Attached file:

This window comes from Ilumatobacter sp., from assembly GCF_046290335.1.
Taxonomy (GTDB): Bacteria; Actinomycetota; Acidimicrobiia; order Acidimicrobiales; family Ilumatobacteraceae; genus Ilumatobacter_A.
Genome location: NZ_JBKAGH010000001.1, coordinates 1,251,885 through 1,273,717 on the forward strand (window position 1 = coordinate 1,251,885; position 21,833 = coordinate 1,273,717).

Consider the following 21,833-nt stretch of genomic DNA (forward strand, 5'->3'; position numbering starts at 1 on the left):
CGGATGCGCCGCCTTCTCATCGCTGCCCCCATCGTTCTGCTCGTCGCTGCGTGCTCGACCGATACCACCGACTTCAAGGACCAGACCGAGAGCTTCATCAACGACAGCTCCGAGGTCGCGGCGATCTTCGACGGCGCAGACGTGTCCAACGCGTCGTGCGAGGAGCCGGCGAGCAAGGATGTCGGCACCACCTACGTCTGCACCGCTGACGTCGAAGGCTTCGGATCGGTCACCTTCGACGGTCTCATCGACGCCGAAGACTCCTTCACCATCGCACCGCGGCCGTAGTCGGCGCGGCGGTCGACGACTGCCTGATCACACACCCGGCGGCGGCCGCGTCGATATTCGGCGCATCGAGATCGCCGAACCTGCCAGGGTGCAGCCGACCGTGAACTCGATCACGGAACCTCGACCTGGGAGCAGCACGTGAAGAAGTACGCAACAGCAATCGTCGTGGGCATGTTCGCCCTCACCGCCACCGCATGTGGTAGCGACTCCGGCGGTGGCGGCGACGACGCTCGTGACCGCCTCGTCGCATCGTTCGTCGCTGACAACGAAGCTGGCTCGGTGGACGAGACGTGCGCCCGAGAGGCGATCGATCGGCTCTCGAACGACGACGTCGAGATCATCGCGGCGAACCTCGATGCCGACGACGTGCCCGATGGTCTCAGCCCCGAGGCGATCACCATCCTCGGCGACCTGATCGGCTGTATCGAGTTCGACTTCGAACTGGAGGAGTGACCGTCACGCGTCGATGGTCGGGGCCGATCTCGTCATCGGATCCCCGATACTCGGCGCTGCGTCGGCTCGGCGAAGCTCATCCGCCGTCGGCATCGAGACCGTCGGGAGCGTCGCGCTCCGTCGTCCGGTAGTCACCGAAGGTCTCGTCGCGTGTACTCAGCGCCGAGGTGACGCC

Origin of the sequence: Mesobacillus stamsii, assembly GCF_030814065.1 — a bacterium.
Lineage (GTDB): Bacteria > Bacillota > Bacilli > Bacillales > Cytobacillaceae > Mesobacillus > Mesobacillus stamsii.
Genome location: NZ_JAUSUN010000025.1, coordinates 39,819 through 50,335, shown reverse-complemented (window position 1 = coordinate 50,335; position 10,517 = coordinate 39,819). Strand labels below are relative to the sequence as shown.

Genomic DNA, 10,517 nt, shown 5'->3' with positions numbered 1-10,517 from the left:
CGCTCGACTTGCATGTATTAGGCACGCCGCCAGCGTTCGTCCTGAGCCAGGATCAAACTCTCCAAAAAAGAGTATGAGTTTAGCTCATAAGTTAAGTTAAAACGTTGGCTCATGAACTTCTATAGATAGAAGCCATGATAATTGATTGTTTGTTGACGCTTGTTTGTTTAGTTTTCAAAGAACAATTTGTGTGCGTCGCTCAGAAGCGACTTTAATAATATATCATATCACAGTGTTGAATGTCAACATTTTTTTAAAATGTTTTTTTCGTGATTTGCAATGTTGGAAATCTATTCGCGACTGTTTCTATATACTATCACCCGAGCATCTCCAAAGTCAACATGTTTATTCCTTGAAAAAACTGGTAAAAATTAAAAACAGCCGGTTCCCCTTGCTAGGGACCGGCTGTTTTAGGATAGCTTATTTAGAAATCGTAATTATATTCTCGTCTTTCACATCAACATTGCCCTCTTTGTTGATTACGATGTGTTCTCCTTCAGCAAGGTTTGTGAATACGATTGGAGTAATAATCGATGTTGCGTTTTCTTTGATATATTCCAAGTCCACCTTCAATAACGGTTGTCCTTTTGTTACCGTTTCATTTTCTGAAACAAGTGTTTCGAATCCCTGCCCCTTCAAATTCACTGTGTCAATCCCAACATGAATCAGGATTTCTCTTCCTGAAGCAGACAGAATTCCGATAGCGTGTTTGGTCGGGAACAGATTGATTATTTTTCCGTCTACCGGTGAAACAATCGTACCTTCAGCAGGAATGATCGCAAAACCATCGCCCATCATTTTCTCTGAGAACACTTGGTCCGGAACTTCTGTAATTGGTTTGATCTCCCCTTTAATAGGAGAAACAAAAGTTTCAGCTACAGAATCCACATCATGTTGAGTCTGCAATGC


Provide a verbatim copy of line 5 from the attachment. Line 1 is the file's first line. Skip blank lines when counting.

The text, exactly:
CGGATGCGCCGCCTTCTCATCGCTGCCCCCATCGTTCTGCTCGTCGCTGCGTGCTCGACCGATACCACCGACTTCAAGGACCAGACCGAGAGCTTCATCAACGACAGCTCCGAGGTCGCGGCGATCTTCGACGGCGCAGACGTGTCCAACGCGTCGTGCGAGGAGCCGGCGAGCAAGGATGTCGGCACCACCTACGTCTGCACCGCTGACGTCGAAGGCTTCGGATCGGTCACCTTCGACGGTCTCATCGACGCCGAAGACTCCTTCACCATCGCACCGCGGCCGTAGTCGGCGCGGCGGTCGACGACTGCCTGATCACACACCCGGCGGCGGCCGCGTCGATATTCGGCGCATCGAGATCGCCGAACCTGCCAGGGTGCAGCCGACCGTGAACTCGATCACGGAACCTCGACCTGGGAGCAGCACGTGAAGAAGTACGCAACAGCAATCGTCGTGGGCATGTTCGCCCTCACCGCCACCGCATGTGGTAGCGACTCCGGCGGTGGCGGCGACGACGCTCGTGACCGCCTCGTCGCATCGTTCGTCGCTGACAACGAAGCTGGCTCGGTGGACGAGACGTGCGCCCGAGAGGCGATCGATCGGCTCTCGAACGACGACGTCGAGATCATCGCGGCGAACCTCGATGCCGACGACGTGCCCGATGGTCTCAGCCCCGAGGCGATCACCATCCTCGGCGACCTGATCGGCTGTATCGAGTTCGACTTCGAACTGGAGGAGTGACCGTCACGCGTCGATGGTCGGGGCCGATCTCGTCATCGGATCCCCGATACTCGGCGCTGCGTCGGCTCGGCGAAGCTCATCCGCCGTCGGCATCGAGACCGTCGGGAGCGTCGCGCTCCGTCGTCCGGTAGTCACCGAAGGTCTCGTCGCGTGTACTCAGCGCCGAGGTGACGCC